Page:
These reasons plus the political instability that marked the First Reign resulted in the abdication of the emperor in favor of his son, Dom Pedro II who was then five years old, in 1831. Dom Pedro I went back to Portugal, where he faced a war against his brother who's aiming for the Portuguese throne.
Regency Period (1831 – 1840)
Since a five-year-old child could not govern a nation, from 1831 to 1840 Brazil had representatives to govern in Dom Pedro II’s name, until he reached the majority age of 18. Until 1835, there were three representatives governing Brazil, in a system called the Triumvirate. There was a temporary triumvirate, which lasted almost three months, and a permanent one, which lasted until 1834, when a law was instituted establishing that a unique regent should govern the country. There were two unique regents from 1834 until 1840.
The Regency Period was a phase of political transition, which opened the possibility of changes. There were four major movements during these nine years of regency:
- Farroupilha or Guerra dos Farrapos/Ragamuffin War (1835 - 1845) - the longest civil movement in Brazilian history; it was a fight against the imperial government. It occurred in Rio Grande do Sul.
- Cabanagem (1835 - 1840) - popular movement that gathered mestizos, indigenous people, traders, and landowners against the government. It was intended to gain the independence of Grão-Pará province, with better life conditions for the poor population and more participation in the political decisions for traders and landowners as goals.
- Sabinada (1837 - 1838) - occurred in Bahia and was an emancipationist movement, led by a physician called Francisco Sabino. It proclaimed the Republic of Bahia, and intended to stay like that until Dom Pedro II reached 18 years.
- Balaiada (1838 - 1841) - it happened in Maranhão when the cotton production decreased due to the concurrence of the United States. It was a popular rebellion as well, in which people fought against the landowners' exploitation of the workforce.
In an episode called Golpe da Maioridade, or majority coup, the end of the regency government was anticipated as Dom Pedro II, who was 14 years old then, was allowed to take the power. The “coup” was in fact a declaration from the Senate that Dom Pedro II was already responsible enough to govern the country, and it's believed that it was made to contain the conflicts during the Regency Period.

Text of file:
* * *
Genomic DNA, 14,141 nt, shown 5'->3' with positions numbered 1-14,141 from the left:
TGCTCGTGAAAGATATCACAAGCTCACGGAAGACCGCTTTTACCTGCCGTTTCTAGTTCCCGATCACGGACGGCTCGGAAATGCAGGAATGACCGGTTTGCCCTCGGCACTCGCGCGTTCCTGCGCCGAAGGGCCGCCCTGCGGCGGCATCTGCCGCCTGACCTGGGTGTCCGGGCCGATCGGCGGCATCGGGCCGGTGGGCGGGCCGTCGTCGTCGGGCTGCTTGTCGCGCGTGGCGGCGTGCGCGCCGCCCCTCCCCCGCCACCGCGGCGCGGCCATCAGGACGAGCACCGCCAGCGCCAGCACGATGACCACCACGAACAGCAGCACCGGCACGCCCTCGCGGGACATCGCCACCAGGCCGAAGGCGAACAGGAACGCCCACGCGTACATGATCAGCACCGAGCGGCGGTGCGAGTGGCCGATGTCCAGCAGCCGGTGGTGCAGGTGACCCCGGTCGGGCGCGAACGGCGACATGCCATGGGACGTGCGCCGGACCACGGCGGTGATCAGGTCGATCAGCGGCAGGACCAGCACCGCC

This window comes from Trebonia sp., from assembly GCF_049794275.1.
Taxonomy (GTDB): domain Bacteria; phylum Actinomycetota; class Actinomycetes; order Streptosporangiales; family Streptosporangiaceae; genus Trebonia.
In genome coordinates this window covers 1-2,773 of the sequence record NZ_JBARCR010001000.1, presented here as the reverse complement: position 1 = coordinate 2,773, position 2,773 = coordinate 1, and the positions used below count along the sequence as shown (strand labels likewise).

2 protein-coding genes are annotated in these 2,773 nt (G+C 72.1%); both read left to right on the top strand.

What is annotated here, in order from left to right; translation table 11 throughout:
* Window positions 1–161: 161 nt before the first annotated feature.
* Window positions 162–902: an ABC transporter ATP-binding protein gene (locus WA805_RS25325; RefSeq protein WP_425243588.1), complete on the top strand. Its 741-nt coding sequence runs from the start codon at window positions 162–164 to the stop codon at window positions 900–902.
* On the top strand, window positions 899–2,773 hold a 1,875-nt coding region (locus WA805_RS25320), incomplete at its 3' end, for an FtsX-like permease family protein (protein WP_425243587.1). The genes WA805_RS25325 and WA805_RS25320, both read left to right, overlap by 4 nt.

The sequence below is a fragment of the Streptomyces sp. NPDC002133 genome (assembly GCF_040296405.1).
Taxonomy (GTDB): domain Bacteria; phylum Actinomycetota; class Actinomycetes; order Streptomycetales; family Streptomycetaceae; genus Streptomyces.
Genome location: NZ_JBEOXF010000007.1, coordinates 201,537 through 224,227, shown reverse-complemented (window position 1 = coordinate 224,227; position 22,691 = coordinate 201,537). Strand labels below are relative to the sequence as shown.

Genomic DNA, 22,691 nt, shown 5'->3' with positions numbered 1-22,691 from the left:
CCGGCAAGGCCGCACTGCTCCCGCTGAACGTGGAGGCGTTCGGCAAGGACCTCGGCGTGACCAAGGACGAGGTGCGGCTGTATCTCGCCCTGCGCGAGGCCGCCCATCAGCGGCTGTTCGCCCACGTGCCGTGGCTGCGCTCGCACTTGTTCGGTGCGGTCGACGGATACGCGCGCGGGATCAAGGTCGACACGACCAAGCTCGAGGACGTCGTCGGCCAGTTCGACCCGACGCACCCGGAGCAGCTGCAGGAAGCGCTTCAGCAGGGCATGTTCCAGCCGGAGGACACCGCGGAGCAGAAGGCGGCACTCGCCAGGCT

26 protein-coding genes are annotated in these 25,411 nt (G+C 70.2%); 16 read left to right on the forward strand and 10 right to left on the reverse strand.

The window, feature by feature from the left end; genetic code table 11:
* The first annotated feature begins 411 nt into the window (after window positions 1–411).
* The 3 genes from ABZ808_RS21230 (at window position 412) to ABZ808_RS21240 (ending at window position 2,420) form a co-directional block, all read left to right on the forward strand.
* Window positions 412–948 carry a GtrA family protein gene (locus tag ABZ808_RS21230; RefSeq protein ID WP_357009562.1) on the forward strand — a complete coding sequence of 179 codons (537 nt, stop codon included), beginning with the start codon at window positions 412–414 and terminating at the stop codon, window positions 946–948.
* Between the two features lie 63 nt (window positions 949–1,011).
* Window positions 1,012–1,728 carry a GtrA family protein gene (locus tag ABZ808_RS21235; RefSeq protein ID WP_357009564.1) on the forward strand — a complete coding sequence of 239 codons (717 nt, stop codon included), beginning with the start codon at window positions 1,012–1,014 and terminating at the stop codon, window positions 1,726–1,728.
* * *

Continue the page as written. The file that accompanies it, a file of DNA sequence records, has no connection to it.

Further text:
The Second Reign (1840 – 1889)
In the second empire, under Dom Pedro II’s command, the conflicts decreased. Two of the rebellions that had started in the Regency Period ended in the government of Dom Pedro II, and the only big conflict that the country had - apart from its involvement in the Paraguayan War - was the Revolução Praieira or Praieira Revolt, that occurred in Pernambuco in 1848, the year of the European revolutions.
This atmosphere helped consolidate the interests of the dominant economic class - the rural landowners. They intended to keep the population out of the political decisions, and to remain enslaving Africans as the main workforce in the lands. However, their political and economic interests diverged, and therefore two parties were created: the Liberal Party and the Conservative Party.
Both of them disputed power in the chamber of representatives, and the elections used to be fraudulent. The two parties took turns as the majority of the chamber during the second empire. In 1847, the parliamentarianism was instituted, and the emperor chose the first minister of Brazil. Dom Pedro II was Brazil’s governor for almost 50 years, the largest time a person ever governed in the country. During this period, the conservatives dominated the power for almost 30 years, while the liberals governed for almost 19 years and a half.
An Accidental Protectionist Law
In the first half of the 19th century, the Brazilian balance of trade was in deficit, as well as the governmental budget. The taxes weren't collected properly because these dissatisfied the large landowners, and the conflicts also helped decrease the available resources. The main source of revenue was customs taxes, but even those weren't enough since many countries had a 15% rate over their products sold to Brazil. The vast majority of products came from abroad.
To solve the budget deficit, in 1844 it was instituted the Tarifa Alves Branco, or Alves Branco tariff, which increased the rates of foreign products from 30% to 60%; basic items that had no similar production in Brazil had the lowest rates. The measure, created to improve the revenue, also encouraged the production in the country - which upset the traders linked to imports.